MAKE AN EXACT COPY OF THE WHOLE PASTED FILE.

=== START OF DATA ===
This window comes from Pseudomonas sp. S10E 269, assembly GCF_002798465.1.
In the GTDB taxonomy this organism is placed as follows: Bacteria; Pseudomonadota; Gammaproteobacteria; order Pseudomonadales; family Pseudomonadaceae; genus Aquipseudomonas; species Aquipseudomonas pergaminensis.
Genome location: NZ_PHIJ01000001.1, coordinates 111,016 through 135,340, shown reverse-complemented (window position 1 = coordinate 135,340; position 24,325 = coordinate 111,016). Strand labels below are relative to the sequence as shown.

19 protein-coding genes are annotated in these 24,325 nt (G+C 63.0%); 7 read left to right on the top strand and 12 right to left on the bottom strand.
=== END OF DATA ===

This window comes from Pseudomonas sp. S10E 269, assembly GCF_002798465.1.
In the GTDB taxonomy this organism is placed as follows: Bacteria; Pseudomonadota; Gammaproteobacteria; order Pseudomonadales; family Pseudomonadaceae; genus Aquipseudomonas; species Aquipseudomonas pergaminensis.
Genome location: NZ_PHIJ01000001.1, coordinates 111,016 through 135,340, shown reverse-complemented (window position 1 = coordinate 135,340; position 24,325 = coordinate 111,016). Strand labels below are relative to the sequence as shown.

19 protein-coding genes are annotated in these 24,325 nt (G+C 63.0%); 7 read left to right on the top strand and 12 right to left on the bottom strand.